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Fees, 401(k) plans and cheap T-shirts

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The dream of every journalist is to score the big interview. Now, big is a very subjective word. There are some who would say my 4-part series with Frontline Producer Martin Smith was the big interview of the year. For me, though, the dream interview was Phyllis C. Borzi, assistant secretary of Labor of the Employee Benefits Security Administration (EBSA). She is, after all, the general leading the charge for a fiduciary standard that all the king’s horses and all the king’s men seem to be fighting against. Martin Smith, by comparison, is a mere observer, a beneficiary of the events around him. In “Star Trek” terms, Martin Smith is to Chris Pine what Phyllis Borzi is to William Shatner. (Note to self, you’ve engaged or otherwise met the first three, now go after the fourth.) 

I didn’t know what to expect when the DOL public affairs person said yes when I asked to interview Borzi. I also didn’t know what to expect when I actually interviewed her. Finally, I didn’t know what to expect of the readers when they finally read the interview. Would they think it too structured? Too kind? Ground-breaking? News-worthy? (You be the judge and read it here.)

Here’s what I came away with: 

She has a very strong background in the subject matter. When I referenced key research studies that have been underplayed in the general media (primarily because they bluntly defuse the argument of those who oppose protecting the rights of individual investors), she readily recognized these academic pieces. Not only that, but, like Tamar Frankel, she is well studied on the history of ERISA and the changes in the financial services profession since 1975. Indeed, when she mentions investor decision making is much more rigorous today versus 40 years ago, Borzi’s breadth of knowledge gives the aura of being just as professorial as Professor Frankel’s.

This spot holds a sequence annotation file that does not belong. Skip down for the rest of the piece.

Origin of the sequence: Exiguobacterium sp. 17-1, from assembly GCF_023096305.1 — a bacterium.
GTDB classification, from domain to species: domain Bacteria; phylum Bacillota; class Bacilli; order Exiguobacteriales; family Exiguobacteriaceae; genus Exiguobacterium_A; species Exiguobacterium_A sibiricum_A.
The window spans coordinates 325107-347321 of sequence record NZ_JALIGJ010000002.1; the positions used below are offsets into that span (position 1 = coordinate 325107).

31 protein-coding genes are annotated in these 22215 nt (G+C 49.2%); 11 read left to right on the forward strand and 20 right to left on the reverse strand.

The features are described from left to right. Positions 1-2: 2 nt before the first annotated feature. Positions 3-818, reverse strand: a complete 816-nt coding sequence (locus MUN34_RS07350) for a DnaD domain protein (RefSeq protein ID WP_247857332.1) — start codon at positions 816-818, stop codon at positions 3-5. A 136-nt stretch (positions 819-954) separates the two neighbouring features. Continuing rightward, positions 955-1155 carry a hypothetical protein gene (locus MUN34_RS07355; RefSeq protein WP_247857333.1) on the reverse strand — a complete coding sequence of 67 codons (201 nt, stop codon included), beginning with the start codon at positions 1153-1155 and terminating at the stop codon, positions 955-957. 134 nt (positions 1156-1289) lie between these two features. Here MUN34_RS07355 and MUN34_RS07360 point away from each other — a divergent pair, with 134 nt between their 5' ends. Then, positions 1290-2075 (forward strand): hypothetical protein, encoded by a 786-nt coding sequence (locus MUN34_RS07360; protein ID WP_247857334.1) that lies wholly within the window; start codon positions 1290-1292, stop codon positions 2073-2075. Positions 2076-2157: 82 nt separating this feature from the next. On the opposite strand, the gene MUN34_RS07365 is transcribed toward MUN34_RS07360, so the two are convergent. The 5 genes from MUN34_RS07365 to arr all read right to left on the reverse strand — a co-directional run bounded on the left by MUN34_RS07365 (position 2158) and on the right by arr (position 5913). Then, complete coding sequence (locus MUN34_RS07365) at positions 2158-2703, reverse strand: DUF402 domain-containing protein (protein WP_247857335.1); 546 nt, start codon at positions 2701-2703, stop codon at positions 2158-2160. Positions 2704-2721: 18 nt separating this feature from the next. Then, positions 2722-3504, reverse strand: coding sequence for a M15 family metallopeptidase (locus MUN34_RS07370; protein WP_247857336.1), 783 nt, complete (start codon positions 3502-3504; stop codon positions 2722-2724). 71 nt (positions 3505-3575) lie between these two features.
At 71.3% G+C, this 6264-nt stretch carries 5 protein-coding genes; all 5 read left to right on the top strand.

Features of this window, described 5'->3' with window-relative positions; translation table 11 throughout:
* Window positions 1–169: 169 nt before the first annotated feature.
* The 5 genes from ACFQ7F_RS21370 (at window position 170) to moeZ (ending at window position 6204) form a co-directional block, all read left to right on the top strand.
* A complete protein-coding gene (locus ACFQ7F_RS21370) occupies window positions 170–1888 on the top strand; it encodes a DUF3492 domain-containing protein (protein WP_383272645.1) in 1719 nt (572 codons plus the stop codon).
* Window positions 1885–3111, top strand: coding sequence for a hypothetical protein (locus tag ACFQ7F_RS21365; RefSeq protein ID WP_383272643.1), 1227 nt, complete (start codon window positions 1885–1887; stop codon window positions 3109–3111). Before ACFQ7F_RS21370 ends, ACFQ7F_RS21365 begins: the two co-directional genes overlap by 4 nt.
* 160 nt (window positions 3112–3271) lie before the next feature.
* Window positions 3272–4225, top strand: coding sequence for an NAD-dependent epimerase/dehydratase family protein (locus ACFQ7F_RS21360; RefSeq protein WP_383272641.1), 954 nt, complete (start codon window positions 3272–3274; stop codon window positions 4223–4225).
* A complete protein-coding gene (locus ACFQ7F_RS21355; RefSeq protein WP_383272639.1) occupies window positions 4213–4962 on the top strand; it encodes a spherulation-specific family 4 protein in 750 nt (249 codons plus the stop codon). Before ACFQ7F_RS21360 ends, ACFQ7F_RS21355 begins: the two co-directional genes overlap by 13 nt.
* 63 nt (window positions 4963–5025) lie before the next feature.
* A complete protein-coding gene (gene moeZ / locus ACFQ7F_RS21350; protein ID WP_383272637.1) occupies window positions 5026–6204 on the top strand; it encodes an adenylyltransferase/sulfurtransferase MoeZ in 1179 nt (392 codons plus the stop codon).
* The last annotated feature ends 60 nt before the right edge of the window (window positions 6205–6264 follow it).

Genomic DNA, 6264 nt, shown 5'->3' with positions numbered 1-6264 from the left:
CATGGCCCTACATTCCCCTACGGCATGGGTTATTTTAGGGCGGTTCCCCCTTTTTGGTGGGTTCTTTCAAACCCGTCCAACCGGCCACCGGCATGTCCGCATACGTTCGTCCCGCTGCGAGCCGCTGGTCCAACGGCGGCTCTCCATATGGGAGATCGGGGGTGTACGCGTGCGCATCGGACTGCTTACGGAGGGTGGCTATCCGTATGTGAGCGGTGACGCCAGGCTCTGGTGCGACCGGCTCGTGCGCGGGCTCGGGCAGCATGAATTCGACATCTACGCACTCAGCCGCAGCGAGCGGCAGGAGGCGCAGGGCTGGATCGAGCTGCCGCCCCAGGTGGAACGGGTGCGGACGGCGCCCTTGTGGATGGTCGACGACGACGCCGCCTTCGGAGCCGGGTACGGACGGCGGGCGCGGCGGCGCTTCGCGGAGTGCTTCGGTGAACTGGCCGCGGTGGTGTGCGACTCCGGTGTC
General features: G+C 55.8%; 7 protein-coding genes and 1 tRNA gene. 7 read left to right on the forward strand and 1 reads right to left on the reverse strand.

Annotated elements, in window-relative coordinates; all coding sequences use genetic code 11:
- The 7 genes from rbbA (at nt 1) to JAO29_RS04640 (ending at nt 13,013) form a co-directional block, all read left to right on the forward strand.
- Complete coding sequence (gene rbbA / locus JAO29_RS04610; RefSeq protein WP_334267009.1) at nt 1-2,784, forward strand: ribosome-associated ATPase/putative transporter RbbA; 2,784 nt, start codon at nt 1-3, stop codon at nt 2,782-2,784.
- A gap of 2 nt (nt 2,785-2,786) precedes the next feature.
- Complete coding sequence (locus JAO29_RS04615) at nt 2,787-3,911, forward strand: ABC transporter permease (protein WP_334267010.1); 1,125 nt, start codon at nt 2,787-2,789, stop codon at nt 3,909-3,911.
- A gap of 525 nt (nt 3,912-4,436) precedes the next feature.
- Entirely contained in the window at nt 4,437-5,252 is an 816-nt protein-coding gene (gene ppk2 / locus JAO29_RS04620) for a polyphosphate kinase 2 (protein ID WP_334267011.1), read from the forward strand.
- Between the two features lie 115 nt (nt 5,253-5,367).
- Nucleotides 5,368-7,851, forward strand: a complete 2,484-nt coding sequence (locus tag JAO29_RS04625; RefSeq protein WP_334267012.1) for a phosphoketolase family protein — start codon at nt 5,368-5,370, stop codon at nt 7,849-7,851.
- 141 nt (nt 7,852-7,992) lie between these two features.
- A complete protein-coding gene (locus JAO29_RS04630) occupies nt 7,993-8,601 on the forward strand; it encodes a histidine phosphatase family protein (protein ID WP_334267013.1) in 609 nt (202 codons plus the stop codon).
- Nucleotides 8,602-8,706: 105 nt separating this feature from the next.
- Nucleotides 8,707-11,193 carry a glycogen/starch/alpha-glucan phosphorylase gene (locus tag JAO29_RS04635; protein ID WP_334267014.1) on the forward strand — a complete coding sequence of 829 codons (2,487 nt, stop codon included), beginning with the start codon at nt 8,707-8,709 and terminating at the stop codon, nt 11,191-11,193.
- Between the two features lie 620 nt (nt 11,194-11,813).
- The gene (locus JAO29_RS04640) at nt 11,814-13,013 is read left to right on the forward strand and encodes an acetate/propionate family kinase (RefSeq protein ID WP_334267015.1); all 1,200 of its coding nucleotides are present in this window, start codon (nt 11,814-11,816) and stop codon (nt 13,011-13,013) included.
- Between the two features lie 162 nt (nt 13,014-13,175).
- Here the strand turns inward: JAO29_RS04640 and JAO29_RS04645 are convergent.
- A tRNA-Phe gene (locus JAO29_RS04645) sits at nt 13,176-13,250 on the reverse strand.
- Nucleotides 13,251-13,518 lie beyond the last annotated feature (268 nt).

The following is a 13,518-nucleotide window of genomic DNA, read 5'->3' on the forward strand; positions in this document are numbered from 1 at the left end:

Equally strong is Borzi’s philosophical underpinnings. She matter-of-factly said, “Assuming that all things are equal, I think the average person would prefer to work with people who are legally required to provide unbiased investment advice and put the client’s interests first.” There’s no sugar coating. There’s no mention of protecting business models. She focuses exclusively on the best interests of the investor. If you’re an individual investor, isn’t that what you’d want your regulator to focus on? 

What surprised me the most, though, was the brilliance of her “cheap T-shirt” metaphor when describing fees. I’ll let you read the full text in the original article, but the gist of it is this: People often buy cheap T-shirts because all they need is something that’ll last a few years. But if they’re looking for something to last a lifetime, then price becomes less important than other factors. 

Related story: DOL fiduciary plan hits delay

Folks, 401(k) plans are meant to last a lifetime. Sure, fees are important, but they aren’t the only thing. High fees shouldn’t be ignored, they should be considered a clarion to heed. They may be a symptom of something bad (like conflicts-of-interest). On the other hand, they may be an indicator of durability, and that’s an important trait for something you expect to last a lifetime. 

Come to think of it, low fees shouldn’t be ignored, either. They might, as many imply, be an indicator the plan is receiving adequate services at a low cost. Conversely, they may be a warning that the plan is not receiving the kind of service it needs to last a lifetime. 

And that’s important. 

A 401(k) plan is not a cheap T-shirt. You expect to wear it all your life.